The first half of the year was a slight improvement on happiness in my daily commute — being that I could sit in the back of the car and ignore the issues of driving. But, let’s be honest, dealing with Uber drivers that yell, complain, smoke and make the wrong turns isn’t all that much better. So I started to explore a few more options and I came across Boosted Boards (electric skateboard). After a few weeks of contemplating the high price point of $1,500, I just said “fuck it” and I bought the board. I figured that, over 2 years, I could get enough rides to make up for the Ubers I was taking. Plus there was a 30 day money back guarantee…so whatever.
I took a couple rides to work and worked out the kinks of the “path” — mostly learning to avoid major streets and find a pleasant way. After a week or two, I found an epic path along the beach with a smooth road & few cars. It was magical. (here’s a quick video I made to show a bit of it)
Having grown up in San Diego, I nostalgically look back upon the carefree skateboarding days — not trying to go anywhere…just riding for fun. As adults, I think we’ve moved too far away from play — the act of simple activity for enjoyment with no practical purpose.
The impact of riding to work was a smile every morning, the feeling of wind in my face & adrenaline pumping. At it’s simplest, the feeling of being present — of joy. In fact, I’ve started adding space to my life where I can just goof around and ride around my neighborhood. I found that joy is not just a gift to myself — it’s also a gift to my coworkers, my girlfriend, my family and the random store clerk. Joy has a ripple effect.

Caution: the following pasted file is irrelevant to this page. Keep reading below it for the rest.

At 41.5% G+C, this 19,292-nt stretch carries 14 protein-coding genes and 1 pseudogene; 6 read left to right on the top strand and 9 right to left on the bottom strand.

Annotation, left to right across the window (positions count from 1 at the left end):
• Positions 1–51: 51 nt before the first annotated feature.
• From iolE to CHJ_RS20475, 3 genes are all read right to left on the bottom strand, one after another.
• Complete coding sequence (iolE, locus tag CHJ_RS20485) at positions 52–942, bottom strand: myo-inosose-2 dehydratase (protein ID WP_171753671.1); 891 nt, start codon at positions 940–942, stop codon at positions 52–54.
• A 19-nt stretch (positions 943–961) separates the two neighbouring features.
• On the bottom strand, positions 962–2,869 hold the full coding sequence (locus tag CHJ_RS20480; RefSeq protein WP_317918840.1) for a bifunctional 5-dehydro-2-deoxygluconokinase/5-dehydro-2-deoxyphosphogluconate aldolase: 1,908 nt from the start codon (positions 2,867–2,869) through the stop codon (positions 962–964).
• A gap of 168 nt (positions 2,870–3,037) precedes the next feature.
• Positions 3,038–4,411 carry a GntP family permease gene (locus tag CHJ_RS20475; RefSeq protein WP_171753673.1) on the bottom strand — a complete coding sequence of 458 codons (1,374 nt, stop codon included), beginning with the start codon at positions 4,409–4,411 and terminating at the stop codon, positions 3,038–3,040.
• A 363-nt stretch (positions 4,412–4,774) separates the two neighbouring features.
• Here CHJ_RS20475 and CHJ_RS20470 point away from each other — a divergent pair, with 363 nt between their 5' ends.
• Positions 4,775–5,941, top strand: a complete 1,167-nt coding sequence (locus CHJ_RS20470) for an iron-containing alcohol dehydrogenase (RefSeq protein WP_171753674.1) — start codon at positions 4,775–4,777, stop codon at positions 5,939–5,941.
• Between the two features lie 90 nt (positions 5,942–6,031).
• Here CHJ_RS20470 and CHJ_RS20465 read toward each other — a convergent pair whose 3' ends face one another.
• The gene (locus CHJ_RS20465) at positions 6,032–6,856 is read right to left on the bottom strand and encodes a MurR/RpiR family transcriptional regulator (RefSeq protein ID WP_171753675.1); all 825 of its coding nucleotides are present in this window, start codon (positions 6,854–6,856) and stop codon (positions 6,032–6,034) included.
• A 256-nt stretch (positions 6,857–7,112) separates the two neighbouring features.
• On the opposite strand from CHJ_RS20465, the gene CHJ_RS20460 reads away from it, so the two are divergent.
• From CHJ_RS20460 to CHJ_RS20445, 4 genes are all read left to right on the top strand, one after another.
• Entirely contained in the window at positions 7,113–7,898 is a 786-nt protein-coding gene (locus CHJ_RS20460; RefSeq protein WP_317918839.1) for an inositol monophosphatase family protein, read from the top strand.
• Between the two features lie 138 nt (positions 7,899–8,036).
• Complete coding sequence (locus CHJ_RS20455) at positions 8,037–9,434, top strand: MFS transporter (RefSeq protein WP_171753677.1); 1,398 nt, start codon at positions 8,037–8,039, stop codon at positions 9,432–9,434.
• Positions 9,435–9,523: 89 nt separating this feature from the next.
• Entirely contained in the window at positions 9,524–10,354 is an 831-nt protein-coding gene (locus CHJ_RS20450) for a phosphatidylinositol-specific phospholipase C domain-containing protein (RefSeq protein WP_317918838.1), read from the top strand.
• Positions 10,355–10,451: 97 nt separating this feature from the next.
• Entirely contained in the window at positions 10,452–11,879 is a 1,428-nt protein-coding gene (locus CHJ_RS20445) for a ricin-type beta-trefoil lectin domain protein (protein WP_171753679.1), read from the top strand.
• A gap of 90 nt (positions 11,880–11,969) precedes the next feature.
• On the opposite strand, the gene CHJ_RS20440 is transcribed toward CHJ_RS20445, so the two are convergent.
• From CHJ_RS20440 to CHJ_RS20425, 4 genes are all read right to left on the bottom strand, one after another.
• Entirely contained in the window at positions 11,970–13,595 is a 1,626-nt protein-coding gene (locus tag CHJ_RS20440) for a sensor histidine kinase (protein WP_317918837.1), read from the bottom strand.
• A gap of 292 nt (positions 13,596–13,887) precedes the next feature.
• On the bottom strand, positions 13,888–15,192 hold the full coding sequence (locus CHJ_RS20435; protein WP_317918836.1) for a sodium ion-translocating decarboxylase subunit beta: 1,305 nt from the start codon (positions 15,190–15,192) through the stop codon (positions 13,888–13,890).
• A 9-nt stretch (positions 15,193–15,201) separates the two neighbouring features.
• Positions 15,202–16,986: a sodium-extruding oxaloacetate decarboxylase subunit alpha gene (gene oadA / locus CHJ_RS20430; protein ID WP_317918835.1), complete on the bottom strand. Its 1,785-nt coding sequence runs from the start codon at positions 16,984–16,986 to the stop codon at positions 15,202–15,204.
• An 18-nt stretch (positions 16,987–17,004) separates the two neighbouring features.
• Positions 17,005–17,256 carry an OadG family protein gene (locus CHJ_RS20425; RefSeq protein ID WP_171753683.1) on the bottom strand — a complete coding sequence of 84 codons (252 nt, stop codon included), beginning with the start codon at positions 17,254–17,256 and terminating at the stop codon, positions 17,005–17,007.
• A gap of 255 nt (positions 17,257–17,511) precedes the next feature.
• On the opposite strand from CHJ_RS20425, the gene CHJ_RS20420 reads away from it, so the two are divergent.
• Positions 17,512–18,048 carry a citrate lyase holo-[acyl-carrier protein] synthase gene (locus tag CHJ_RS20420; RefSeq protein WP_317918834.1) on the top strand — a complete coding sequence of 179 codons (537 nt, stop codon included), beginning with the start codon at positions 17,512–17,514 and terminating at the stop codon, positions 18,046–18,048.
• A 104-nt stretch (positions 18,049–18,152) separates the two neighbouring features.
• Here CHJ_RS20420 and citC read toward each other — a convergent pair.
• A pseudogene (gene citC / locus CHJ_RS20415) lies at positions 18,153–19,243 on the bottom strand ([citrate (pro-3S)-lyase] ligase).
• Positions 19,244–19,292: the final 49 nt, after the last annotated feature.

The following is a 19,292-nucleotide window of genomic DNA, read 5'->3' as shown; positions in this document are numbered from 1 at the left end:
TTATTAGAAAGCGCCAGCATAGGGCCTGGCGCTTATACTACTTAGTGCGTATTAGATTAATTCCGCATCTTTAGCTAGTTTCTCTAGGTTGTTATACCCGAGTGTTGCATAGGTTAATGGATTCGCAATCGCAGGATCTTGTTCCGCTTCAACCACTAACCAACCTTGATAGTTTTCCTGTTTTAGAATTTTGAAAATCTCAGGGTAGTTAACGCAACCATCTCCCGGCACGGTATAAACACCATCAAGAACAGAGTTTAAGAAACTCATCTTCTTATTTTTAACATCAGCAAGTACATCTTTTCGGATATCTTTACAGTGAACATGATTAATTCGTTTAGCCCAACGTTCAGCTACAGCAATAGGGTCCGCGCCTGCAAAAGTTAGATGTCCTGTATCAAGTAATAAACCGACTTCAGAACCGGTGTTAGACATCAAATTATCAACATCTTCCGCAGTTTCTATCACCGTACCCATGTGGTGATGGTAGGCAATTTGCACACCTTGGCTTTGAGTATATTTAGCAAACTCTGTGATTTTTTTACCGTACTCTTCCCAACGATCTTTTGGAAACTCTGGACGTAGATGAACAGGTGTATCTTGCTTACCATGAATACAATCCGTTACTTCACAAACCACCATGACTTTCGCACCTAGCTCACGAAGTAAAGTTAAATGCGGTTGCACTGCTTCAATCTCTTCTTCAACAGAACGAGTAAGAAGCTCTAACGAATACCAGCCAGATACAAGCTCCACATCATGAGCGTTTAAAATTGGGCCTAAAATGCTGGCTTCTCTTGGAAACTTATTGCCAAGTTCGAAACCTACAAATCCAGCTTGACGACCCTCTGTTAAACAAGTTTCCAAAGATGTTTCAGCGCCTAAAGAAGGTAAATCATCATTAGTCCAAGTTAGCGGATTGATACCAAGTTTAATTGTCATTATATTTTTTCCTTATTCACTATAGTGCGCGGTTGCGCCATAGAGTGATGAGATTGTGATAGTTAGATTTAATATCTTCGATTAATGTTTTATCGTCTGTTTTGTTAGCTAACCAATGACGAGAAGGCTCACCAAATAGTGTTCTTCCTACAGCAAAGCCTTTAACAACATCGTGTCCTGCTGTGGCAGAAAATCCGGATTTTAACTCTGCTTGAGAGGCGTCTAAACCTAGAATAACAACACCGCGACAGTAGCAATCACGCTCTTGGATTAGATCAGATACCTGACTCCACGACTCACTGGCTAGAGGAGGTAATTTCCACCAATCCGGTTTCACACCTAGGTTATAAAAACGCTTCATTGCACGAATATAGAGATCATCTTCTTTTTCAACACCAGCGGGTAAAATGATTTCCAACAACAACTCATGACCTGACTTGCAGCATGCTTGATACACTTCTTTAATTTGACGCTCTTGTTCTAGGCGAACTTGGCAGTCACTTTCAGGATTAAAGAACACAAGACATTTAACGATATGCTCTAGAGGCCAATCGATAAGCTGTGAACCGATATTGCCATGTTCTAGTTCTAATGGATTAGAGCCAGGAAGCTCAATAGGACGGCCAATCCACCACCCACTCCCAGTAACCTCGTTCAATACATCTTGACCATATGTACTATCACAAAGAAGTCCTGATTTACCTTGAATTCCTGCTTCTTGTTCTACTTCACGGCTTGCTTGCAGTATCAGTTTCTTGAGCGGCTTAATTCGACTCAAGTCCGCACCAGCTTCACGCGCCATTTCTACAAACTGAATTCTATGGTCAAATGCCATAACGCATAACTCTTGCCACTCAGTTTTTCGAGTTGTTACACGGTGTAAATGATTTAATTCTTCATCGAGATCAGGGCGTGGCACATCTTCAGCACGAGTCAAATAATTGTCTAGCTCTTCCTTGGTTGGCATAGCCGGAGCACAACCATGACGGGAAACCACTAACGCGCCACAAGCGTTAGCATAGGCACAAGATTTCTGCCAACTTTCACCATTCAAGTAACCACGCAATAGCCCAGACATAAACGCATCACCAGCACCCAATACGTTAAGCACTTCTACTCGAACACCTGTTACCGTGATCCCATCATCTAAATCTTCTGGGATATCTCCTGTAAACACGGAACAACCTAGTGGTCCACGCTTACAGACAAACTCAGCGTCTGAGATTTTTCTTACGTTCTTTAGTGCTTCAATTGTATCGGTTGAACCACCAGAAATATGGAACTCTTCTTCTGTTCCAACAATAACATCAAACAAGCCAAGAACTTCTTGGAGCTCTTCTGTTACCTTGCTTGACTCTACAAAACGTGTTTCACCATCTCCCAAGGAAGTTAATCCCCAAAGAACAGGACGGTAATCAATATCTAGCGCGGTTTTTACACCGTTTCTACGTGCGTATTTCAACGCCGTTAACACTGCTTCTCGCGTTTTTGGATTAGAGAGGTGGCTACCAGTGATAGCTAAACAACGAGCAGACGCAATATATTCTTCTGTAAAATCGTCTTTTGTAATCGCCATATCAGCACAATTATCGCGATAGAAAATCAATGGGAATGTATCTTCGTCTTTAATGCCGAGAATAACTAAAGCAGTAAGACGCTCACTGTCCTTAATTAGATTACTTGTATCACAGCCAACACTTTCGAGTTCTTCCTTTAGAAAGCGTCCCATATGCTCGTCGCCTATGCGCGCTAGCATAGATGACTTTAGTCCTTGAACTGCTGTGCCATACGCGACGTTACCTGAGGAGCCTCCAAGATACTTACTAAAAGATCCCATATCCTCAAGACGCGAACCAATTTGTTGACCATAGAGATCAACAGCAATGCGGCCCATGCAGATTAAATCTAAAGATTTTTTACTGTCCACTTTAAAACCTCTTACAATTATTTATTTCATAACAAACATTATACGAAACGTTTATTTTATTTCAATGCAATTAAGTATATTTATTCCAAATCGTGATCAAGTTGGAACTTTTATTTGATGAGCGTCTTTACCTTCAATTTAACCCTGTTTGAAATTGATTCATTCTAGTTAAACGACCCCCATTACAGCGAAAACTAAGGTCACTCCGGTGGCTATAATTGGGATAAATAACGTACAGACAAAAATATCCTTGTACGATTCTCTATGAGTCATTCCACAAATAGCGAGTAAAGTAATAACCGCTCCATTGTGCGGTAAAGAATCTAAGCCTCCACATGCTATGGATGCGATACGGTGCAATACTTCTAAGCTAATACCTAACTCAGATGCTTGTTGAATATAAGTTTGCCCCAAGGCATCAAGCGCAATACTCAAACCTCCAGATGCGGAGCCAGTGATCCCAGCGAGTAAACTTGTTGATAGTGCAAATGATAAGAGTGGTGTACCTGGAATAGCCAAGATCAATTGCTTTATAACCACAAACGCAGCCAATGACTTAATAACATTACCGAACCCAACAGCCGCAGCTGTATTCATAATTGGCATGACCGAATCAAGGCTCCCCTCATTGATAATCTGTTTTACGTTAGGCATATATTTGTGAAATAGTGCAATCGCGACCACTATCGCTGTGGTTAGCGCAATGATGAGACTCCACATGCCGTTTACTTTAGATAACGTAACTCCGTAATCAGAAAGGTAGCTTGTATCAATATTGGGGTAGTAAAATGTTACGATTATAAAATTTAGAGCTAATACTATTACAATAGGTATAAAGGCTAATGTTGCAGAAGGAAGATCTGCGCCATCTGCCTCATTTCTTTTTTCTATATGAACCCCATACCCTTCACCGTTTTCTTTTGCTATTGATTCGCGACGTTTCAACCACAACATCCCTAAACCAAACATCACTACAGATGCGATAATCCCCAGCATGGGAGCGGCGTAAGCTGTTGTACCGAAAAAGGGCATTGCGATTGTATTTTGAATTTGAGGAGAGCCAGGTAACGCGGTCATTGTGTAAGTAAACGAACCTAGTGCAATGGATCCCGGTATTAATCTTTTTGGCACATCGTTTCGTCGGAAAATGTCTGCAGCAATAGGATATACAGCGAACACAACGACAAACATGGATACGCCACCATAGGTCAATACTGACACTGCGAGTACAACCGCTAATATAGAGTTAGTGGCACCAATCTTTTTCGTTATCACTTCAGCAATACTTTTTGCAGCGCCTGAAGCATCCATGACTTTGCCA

3) Letting go
I try to get answers—it’s been a bit of an obsession for my adult life (so far). I think it stems from my underlying fear of death — which has led me to try to control my future & ensure I don’t waste my time on earth. Looking back on this 12-month experiment, it’s funny to realize how true my need to get answers is. My desire for control is just my way to feel better about not having answers to the deepest of human questions (why are we here? what happens after we die? etc).
As I started this experiment, one of the most frustrating things for me was letting go. I can’t tell you how many times I sat in the back of an Uber (late for a meeting) and the driver took a wrong turn or a co-passenger of Uber pool didn’t show up…it was annoying! I had to sit with that anger knowing there was nothing I could to change it . To deal with this, I started to layer in meditation into my rides. I would pop in my headphones, open Headspace, and do 10–15 minutes of breathing & guided meditation. As I dealt with the lack of control, I started to reflect on the words of the Buddha:
“Holding on to anger is like grasping a hot coal with the intent of throwing it at someone else; you are the one who gets burned.” — Buddha
It was an amazing learning experience to, during frustrating experiences, let go and turn inward to the breathe. Having a calm mind only happens through practice. Now I’m grateful to all those Uber drivers for making that wrong turn or for almost getting us in a car crash — grateful for the practice of letting go.
My experiment is over. While I proved that I could save some money, I found that the life lessons were more valuable. I don’t know what’s next — I’m not sure where life will take me in the next phase of life. All I know is that these lessons have made me a happier, healthier person.
P.S.one tiny piece of advice:
When I started this project, a surprisingly large percentage of people deterred me— arguing that I was dumb not to have a car and that the risks/issues were too big. My takeaway lesson is that the world is less risky than you think — we all dramatically overestimate risk. Instead of worry about the “what if’s”, just start things…you’ll be surprised where they take you.